OXFORD, England, May 14, 2018 /PRNewswire/ --
OCTOPUS (The Ocean Tool for Public Understanding and Science) launched today by Nekton to begin a new era of collaborative marine research and improved ocean governance.
OCTOPUS provides a single source to freely access the latest global marine data. OCTOPUS dynamically harvests and harmonises open-access marine data including oceanographic observations, biodiversity and human stressors on the ocean. Its objective is to support scientific study and decision-making for the improved management of the ocean.
Despite having collected more data on the ocean in the last two years than in all previous years combined, the sustainable governance of the ocean is still being hampered by both a lack of critical data, and inadequate access to existing data. Where information exists, databases at national and international level are fragmented, and often incompatible and difficult to access without a high level of computational or scientific skill.
OCTOPUS Founder, Professor Alex Rogers, Nekton Science Director, University of Oxford considers OCTOPUS to be a critical contribution to global ocean data infrastructure: "OCTOPUS enables scientists, policy makers and the general public to have open-access to a wide variety of current and high quality marine data to inform and catalyse their activities. In effect, it is a gateway to knowledge on marine ecosystems. We hope it can become the data brain to inform and accelerate the sustainable governance of the ocean," he says.
One of the first applications is to identify proposed Marine Protected Areas in the High Seas to inform the negotiations on a new implementing agreement for the United Nations Law of the Sea.
OCTOPUS is created as an open-access portal for the scientific and ocean governance communities to utilise freely and develop new applications using its analytical tools.
How it works
OCTOPUS currently gathers 98 billion data points from 25 open sources to create 30 different thematic layers related to biodiversity, administration, oceanography, human impact and ecosystem services.
Ocean Data Explorer is the central gateway for users to access, analyse and visualize ocean state including related to:
- Ocean biodiversity: species distribution and occurrence, habitat suitability, deep-sea and coastal ecosystems.
- Oceanography: bathymetry, water (temperature, salinity, oxygen, nitrate), currents, turbidity.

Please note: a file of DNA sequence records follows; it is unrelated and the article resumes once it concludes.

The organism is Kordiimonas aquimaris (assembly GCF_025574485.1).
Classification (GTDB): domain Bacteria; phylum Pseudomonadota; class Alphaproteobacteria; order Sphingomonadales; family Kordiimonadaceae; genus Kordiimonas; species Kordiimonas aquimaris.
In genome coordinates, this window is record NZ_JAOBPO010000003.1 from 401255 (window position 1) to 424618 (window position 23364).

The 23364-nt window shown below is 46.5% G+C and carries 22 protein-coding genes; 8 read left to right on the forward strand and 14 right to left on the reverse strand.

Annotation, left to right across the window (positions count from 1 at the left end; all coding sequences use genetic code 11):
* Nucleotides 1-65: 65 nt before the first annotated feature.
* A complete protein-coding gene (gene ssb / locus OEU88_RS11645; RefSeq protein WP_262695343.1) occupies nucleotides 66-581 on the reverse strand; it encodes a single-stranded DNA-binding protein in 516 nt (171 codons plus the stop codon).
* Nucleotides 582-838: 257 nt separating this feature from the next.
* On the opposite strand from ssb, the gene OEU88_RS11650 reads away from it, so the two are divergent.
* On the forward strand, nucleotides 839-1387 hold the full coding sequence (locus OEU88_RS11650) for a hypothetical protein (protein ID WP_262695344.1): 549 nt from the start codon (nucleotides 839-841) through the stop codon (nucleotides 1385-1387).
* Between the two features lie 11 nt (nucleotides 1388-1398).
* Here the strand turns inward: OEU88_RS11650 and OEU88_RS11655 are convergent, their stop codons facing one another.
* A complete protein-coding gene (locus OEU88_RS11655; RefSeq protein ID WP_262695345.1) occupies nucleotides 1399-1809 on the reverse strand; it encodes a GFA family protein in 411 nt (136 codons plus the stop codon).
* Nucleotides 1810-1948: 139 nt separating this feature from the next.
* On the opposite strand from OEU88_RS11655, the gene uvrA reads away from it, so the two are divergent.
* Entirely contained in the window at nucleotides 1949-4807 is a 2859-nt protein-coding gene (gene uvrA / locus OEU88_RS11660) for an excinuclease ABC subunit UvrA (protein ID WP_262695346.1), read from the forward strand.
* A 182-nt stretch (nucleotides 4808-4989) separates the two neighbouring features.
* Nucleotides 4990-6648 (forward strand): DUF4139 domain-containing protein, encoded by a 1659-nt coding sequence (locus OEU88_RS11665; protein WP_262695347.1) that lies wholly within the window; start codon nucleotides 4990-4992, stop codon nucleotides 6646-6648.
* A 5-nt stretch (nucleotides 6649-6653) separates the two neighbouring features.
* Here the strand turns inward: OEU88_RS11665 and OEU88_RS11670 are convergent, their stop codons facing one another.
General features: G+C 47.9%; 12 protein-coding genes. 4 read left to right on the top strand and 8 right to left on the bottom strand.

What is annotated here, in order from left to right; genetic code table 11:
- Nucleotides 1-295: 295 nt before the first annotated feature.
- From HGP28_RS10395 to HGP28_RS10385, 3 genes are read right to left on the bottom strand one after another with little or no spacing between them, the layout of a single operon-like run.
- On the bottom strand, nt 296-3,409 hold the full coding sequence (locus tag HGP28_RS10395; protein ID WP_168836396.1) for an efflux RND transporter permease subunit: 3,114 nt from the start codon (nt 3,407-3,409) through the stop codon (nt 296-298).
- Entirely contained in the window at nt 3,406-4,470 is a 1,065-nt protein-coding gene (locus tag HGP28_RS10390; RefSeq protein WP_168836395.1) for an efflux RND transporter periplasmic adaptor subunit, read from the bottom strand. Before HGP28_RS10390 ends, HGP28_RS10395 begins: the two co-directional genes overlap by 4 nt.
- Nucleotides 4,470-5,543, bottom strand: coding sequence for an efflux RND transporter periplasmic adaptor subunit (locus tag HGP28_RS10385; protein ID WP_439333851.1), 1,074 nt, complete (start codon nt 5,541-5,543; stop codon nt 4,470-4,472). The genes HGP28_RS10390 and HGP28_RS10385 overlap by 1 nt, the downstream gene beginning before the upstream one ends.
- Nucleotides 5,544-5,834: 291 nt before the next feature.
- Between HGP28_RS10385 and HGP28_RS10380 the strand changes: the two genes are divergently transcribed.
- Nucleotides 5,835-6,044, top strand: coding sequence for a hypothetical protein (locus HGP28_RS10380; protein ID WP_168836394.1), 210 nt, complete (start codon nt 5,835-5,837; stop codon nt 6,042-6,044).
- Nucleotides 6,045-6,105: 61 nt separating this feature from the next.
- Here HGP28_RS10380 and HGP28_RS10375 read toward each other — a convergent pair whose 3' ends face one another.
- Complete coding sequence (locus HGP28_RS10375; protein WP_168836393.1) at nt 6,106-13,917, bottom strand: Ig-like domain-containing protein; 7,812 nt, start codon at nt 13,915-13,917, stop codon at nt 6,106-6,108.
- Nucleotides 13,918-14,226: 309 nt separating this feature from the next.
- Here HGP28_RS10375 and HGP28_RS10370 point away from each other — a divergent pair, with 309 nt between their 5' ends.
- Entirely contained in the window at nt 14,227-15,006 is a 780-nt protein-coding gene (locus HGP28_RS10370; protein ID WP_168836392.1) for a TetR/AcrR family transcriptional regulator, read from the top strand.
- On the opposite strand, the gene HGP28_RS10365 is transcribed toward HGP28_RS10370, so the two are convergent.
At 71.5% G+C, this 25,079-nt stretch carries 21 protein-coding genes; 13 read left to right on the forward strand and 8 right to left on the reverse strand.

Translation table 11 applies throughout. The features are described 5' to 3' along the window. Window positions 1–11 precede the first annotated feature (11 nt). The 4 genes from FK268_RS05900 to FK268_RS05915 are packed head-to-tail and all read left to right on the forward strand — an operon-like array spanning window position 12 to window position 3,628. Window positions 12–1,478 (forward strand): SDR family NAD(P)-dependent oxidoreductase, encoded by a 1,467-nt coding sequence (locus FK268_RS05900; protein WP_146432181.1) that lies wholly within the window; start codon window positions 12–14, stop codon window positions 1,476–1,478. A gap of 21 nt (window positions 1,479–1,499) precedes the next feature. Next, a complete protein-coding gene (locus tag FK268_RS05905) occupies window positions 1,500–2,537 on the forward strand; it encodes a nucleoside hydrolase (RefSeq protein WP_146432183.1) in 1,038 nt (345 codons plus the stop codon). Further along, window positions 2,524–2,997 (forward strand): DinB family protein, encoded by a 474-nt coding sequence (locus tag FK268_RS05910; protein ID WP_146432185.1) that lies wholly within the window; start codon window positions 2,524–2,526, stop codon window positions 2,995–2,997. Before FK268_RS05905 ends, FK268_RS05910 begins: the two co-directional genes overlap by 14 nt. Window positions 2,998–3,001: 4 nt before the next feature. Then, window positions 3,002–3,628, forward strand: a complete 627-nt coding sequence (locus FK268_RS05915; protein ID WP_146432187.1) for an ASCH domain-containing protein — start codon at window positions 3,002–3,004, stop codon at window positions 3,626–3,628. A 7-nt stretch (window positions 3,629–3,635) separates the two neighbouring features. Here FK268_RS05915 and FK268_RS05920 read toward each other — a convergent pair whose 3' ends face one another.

- Ecosystem services such as net primary production.
- Human impact: ship traffic density, coral bleaching, ocean acidification, fishing activity, marine mining licenses.
- Administration: Exclusive Economic Zones, Marine Protected Areas, Regional Fisheries Bodies, Marine Ecoregions.
The OCTOPUS server is constantly updated. As new datasets become available from any sources, they are harvested, preprocessed and ingested into the database. Where applicable, data are served at different spatial (original, 0.09°) and temporal (1 month, 1 year, 10 years, 50 years) resolutions, at standard depth levels, spanning up to 50 years.
Sources currently include the Ocean Biodiversity Information System (OBIS), Intergovernmental Oceanographic Commission (IOC), European Union (EU), International Seabed Authority, Food and Agricultural Organization (FAO), United Nations Environment Program (UNEP). Additional sources will be added as the platform develops.
With the ability to draw on data stretching back 50 years, OCTOPUS enables scientists, policy makers and the general public to quantify the past and present state of the ocean at a local, regional or international level.
Users can undertake large-scale macro-ecological modelling or human impact studies to support scientific study, policy and decision-making for improved management.
OCTOPUS was built and developed in collaboration between the Oxford Martin School and the Zoology Department at the University of Oxford. The Nekton Oxford Deep Ocean Research Institute ('Nekton') lead the development and management of OCTOPUS. https://octopus.zoo.ox.ac.uk
More about Nekton: https://nektonmission.org/about/nekton-oxford-deep-ocean-research-institute